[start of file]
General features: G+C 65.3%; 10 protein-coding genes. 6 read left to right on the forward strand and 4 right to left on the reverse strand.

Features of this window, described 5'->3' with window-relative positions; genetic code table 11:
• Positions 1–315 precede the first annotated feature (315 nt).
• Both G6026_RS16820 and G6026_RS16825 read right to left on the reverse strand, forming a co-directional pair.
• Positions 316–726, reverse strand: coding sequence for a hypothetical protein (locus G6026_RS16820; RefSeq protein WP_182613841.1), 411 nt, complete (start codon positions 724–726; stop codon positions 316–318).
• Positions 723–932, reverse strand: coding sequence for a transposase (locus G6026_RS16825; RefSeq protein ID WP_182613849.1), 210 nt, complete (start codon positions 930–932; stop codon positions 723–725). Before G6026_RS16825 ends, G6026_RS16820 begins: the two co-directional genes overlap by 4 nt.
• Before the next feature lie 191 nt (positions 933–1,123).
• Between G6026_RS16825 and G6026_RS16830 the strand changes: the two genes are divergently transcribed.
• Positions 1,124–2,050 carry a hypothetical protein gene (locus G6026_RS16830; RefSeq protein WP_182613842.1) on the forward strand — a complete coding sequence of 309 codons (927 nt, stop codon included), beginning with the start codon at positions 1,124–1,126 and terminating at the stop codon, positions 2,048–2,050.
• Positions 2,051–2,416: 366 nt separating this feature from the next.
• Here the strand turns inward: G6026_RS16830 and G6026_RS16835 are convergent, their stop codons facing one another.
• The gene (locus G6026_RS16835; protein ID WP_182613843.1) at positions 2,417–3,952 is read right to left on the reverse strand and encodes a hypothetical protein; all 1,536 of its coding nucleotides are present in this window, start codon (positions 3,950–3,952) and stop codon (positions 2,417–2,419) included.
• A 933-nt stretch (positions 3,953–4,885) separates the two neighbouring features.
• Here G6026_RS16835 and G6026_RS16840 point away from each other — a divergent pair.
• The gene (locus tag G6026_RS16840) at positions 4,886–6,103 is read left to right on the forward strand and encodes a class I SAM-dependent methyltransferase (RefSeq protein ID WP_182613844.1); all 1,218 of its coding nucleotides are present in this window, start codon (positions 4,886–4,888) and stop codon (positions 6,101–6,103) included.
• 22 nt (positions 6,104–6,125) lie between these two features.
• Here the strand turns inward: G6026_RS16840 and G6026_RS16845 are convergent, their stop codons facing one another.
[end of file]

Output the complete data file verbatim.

General features: G+C 65.3%; 10 protein-coding genes. 6 read left to right on the forward strand and 4 right to left on the reverse strand.

Features of this window, described 5'->3' with window-relative positions; genetic code table 11:
• Positions 1–315 precede the first annotated feature (315 nt).
• Both G6026_RS16820 and G6026_RS16825 read right to left on the reverse strand, forming a co-directional pair.
• Positions 316–726, reverse strand: coding sequence for a hypothetical protein (locus G6026_RS16820; RefSeq protein WP_182613841.1), 411 nt, complete (start codon positions 724–726; stop codon positions 316–318).
• Positions 723–932, reverse strand: coding sequence for a transposase (locus G6026_RS16825; RefSeq protein ID WP_182613849.1), 210 nt, complete (start codon positions 930–932; stop codon positions 723–725). Before G6026_RS16825 ends, G6026_RS16820 begins: the two co-directional genes overlap by 4 nt.
• Before the next feature lie 191 nt (positions 933–1,123).
• Between G6026_RS16825 and G6026_RS16830 the strand changes: the two genes are divergently transcribed.
• Positions 1,124–2,050 carry a hypothetical protein gene (locus G6026_RS16830; RefSeq protein WP_182613842.1) on the forward strand — a complete coding sequence of 309 codons (927 nt, stop codon included), beginning with the start codon at positions 1,124–1,126 and terminating at the stop codon, positions 2,048–2,050.
• Positions 2,051–2,416: 366 nt separating this feature from the next.
• Here the strand turns inward: G6026_RS16830 and G6026_RS16835 are convergent, their stop codons facing one another.
• The gene (locus G6026_RS16835; protein ID WP_182613843.1) at positions 2,417–3,952 is read right to left on the reverse strand and encodes a hypothetical protein; all 1,536 of its coding nucleotides are present in this window, start codon (positions 3,950–3,952) and stop codon (positions 2,417–2,419) included.
• A 933-nt stretch (positions 3,953–4,885) separates the two neighbouring features.
• Here G6026_RS16835 and G6026_RS16840 point away from each other — a divergent pair.
• The gene (locus tag G6026_RS16840) at positions 4,886–6,103 is read left to right on the forward strand and encodes a class I SAM-dependent methyltransferase (RefSeq protein ID WP_182613844.1); all 1,218 of its coding nucleotides are present in this window, start codon (positions 4,886–4,888) and stop codon (positions 6,101–6,103) included.
• 22 nt (positions 6,104–6,125) lie between these two features.
• Here the strand turns inward: G6026_RS16840 and G6026_RS16845 are convergent, their stop codons facing one another.